A system is in equilibrium when there is zero net force (all the forces balance), but to be stable more is required – when a stable system is disturbed slightly, it tends to return to the equilibrium, while an unstable system does not. For example, a pencil balanced on its point is in equilibrium, but is not stable. A ball in a bowl is in equilibrium and stable.
This chart shows different kinds of stability. The lines are potential energy functions. The oscillating Ringworld is as stable in the vertical direction as a ball in a bowl is. Any perturbation simply causes an oscillation or changes the magnitude of the oscillation – and if there’s any friction in the system, the effect of the perturbation eventually dissipates leaving the Ring centered.
In the horizontal direction though, the Ringworld is completely unstable – the slightest perturbation causes a complete disaster as the Ring tends to get more and more off center.
The Dyson sphere is neutrally stable. Any perturbation just moves the Sphere slightly but gives it no tendency to move further along or to return to the original position – like a ball on a table.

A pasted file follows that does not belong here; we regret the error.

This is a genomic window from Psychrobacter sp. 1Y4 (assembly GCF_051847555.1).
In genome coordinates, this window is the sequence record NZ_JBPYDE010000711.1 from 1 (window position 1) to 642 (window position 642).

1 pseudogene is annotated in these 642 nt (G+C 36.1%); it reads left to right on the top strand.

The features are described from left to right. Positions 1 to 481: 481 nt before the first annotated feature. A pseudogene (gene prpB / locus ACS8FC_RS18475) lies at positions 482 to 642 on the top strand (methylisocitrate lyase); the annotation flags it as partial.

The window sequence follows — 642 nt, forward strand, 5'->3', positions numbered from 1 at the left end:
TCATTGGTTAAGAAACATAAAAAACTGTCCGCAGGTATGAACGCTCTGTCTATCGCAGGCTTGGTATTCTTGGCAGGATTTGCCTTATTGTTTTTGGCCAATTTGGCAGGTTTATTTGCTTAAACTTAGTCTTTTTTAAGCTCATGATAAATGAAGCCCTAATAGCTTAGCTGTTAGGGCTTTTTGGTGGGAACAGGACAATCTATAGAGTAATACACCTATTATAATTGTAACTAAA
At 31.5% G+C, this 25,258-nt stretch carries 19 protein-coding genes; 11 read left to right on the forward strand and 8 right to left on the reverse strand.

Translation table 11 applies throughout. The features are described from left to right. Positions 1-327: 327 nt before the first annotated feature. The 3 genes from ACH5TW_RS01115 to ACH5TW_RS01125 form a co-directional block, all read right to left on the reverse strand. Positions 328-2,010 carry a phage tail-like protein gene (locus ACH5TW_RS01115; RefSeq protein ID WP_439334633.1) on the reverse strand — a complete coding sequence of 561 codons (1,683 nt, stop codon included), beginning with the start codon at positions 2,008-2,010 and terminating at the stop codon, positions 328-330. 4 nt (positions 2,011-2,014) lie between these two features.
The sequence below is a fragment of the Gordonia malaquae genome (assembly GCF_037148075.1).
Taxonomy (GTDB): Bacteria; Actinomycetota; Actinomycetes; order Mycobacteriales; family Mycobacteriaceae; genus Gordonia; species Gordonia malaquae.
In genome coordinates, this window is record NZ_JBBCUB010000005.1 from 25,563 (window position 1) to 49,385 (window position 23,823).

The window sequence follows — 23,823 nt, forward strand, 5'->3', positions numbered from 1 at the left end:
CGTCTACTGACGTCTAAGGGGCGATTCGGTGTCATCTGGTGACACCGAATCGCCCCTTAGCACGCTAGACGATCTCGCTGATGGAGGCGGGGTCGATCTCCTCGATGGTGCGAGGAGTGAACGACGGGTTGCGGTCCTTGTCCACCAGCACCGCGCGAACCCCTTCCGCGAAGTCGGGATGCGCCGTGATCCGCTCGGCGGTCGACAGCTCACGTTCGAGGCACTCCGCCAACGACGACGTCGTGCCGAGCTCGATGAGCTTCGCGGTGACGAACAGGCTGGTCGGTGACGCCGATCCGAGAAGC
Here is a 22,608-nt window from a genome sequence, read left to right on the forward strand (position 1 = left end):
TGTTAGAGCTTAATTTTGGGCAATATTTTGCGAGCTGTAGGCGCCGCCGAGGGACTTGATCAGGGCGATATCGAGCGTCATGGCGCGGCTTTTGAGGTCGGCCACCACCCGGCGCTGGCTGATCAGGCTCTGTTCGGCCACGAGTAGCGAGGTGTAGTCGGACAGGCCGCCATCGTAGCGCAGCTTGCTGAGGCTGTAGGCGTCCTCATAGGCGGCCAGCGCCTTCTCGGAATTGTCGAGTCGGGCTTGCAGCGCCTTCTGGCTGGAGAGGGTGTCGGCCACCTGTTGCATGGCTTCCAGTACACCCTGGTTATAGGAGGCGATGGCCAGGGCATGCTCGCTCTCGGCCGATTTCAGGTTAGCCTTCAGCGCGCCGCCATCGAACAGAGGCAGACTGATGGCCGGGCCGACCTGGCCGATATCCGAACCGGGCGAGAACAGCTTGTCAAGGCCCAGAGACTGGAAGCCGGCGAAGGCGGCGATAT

Finally, attitude jets would make the Ringworld is meta-stable - it will recover from small perturbations, but be vulnerable to a large perturbation. Most systems in the real world are metastable; they will stay put, if they’re not pushed too far - just like most people.
It’s worth noting that if the impact of light on the shadow squares causes a greater outward force than gravity produces an inward one, then the shadow squares are stable horizontally but unstable vertically. Because the dominant force is outward, not inward, all the signs reverse making stable situations for the Ringworld into unstable ones for the shadow squares and vice versa.